Would this case be decided differently today? Although the provision is yet to be tested in court, it is likely that the case would be more favourable for Paul’s Warehouse. The new s 122A of the Trade Marks Act indeed clarifies and expands the scope of consent as it requires consent of a “relevant person” rather than just the registered owner of the trademark, which was necessary under the old s 123 defence. S 122A(1)(c) defines a “relevant person” to include:

  1. The registered owner of the trade mark
  2. The authorised user of the trade mark
  3. A person permitted to use the trade mark by the registered owner
  4. A person permitted to use the trade mark by an authorised user who has power to give such permission
  5. A person with significant influence over the use of the trade mark by the registered owner or an authorised user
  6. An associated entity (within the meaning of the Corporations Act 2001) of a relevant person mentioned above

Therefore consent would now include one from a group company subsidiary, distributor or licensee. S 122A(2) further stipulates that “consent” for the purposes of the provision refers to consent subject to a condition such as that the goods are to be sold only in a foreign country. Parliament expresses in the Explanatory Memorandum that this section is intended to cover circumstances such as those in Paul’s Warehouse v Lonsdale to ensure that the registered trademark owners cannot circumvent the defence by imposing specific restrictions on licensees. If such limitations exist in the licence, the registered owner should seek a remedy from their licensee when such specification is breached, not from a parallel importer.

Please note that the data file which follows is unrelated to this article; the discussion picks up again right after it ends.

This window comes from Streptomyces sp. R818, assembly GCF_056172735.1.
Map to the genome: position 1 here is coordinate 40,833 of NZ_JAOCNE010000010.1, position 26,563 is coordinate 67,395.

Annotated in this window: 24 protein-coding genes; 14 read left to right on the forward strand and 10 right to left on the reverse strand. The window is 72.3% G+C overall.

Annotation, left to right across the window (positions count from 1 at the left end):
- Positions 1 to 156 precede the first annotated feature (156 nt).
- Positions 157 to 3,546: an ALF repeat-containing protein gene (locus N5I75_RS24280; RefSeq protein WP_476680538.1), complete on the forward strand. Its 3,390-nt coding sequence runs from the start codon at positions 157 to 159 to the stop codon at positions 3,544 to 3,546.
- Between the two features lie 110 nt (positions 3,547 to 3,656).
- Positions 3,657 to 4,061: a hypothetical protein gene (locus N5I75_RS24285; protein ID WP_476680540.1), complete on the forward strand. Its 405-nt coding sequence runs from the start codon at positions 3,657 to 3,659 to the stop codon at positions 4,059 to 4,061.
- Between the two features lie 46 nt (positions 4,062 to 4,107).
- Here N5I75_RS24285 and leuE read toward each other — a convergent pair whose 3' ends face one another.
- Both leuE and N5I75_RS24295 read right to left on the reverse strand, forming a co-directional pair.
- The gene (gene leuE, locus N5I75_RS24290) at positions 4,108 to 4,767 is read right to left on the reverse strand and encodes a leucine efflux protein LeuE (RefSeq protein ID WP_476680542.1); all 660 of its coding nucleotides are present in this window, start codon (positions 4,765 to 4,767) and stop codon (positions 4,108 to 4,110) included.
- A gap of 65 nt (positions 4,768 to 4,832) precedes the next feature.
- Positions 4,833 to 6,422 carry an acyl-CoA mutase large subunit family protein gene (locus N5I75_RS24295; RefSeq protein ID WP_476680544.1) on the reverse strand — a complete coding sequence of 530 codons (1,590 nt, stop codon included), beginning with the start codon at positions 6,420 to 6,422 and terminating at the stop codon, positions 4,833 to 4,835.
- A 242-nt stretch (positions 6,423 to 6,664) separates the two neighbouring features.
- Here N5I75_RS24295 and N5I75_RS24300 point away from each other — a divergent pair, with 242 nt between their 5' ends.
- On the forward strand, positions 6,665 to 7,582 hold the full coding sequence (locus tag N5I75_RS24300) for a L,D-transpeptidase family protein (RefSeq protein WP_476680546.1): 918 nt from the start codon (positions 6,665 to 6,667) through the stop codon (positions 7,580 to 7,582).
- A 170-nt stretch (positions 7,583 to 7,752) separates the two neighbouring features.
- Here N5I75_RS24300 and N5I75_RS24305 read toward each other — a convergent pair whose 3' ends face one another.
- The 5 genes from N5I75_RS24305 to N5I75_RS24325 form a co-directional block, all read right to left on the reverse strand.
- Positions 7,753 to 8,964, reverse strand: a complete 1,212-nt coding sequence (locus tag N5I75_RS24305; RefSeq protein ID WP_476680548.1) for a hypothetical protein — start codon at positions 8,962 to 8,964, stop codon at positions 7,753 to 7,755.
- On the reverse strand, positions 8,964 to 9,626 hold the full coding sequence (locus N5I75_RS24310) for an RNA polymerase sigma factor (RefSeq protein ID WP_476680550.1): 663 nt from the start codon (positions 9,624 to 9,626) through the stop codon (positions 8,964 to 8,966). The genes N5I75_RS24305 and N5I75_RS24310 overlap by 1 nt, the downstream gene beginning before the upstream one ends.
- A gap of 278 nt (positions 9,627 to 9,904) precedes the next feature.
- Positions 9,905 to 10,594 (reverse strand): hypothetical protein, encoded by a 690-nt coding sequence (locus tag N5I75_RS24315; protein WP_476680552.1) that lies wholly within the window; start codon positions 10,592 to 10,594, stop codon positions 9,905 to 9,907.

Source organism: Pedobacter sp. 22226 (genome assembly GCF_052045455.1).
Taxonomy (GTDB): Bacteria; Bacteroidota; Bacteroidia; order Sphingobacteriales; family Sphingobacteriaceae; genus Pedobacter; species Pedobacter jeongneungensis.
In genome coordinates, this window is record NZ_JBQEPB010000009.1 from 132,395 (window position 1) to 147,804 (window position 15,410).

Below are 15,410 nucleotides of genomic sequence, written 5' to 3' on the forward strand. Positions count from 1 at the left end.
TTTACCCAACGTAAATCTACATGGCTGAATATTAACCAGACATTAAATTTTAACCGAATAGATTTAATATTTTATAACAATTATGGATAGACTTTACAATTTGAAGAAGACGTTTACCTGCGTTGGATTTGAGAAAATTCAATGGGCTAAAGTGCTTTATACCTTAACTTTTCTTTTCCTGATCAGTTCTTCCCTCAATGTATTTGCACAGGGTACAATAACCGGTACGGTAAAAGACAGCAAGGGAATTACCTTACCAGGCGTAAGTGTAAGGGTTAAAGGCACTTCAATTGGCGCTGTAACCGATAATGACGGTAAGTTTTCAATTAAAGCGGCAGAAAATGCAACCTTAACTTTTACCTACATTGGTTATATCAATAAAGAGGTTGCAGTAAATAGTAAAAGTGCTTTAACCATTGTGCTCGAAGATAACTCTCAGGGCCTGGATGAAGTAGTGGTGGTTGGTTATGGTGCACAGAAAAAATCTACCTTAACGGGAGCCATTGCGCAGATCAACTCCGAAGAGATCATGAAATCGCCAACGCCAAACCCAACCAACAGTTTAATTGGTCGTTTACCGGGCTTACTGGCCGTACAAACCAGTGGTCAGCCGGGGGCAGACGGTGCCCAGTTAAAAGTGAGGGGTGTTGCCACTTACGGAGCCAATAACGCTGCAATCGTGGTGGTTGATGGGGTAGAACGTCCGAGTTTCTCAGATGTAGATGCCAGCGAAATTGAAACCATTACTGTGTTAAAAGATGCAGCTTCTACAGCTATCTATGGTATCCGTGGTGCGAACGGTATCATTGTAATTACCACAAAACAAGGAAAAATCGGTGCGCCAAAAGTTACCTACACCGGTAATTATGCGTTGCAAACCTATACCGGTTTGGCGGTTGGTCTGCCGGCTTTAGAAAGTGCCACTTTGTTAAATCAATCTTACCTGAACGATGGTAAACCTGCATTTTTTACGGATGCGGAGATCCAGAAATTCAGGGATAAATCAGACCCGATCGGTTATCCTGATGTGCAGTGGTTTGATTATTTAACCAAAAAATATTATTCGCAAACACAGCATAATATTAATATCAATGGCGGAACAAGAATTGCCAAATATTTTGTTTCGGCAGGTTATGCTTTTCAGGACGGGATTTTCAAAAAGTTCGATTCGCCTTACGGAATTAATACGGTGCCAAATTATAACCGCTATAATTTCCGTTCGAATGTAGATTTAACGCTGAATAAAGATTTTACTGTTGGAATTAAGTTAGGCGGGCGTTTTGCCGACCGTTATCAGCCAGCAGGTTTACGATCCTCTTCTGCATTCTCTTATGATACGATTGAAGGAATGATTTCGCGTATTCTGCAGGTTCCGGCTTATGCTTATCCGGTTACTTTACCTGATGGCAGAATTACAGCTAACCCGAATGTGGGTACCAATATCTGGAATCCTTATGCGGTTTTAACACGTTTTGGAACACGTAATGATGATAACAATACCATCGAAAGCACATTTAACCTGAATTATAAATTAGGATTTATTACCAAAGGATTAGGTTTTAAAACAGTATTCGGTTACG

In addition, the legislation further tilts in favour of parallel importers as s 122A provides that making reasonable inquiries in relation to the trade mark before the time of use and concluding that the trade mark has been applied to the goods by or with the consent of a relevant person is sufficient and it is not necessary that the trade mark has in fact been applied. For instance, requesting and receiving a certificate of authenticity from a supplier would generally satisfy the requirement. This significantly reduces the evidentiary burden on the parallel importer in relying on the defence.

This new legislation is clearly a propitious scheme for the parallel importers endorsing the Australian government’s policy favouring parallel imports to strengthen competition. However, given that parallel importation is a double-edged sword, without addressing the possible detrimental impacts on the consumers and local distributors and licensees identified earlier, the law on parallel importation is and will continue to remain contentious.

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Disclaimer: The contents of this publication are general in nature and do not constitute legal advice. The information may have been obtained from external sources and we do not guarantee the accuracy or currency of the information at the date of publication or in the future. Please obtain legal advice specific to your circumstances before taking any action on matters discussed in this publication.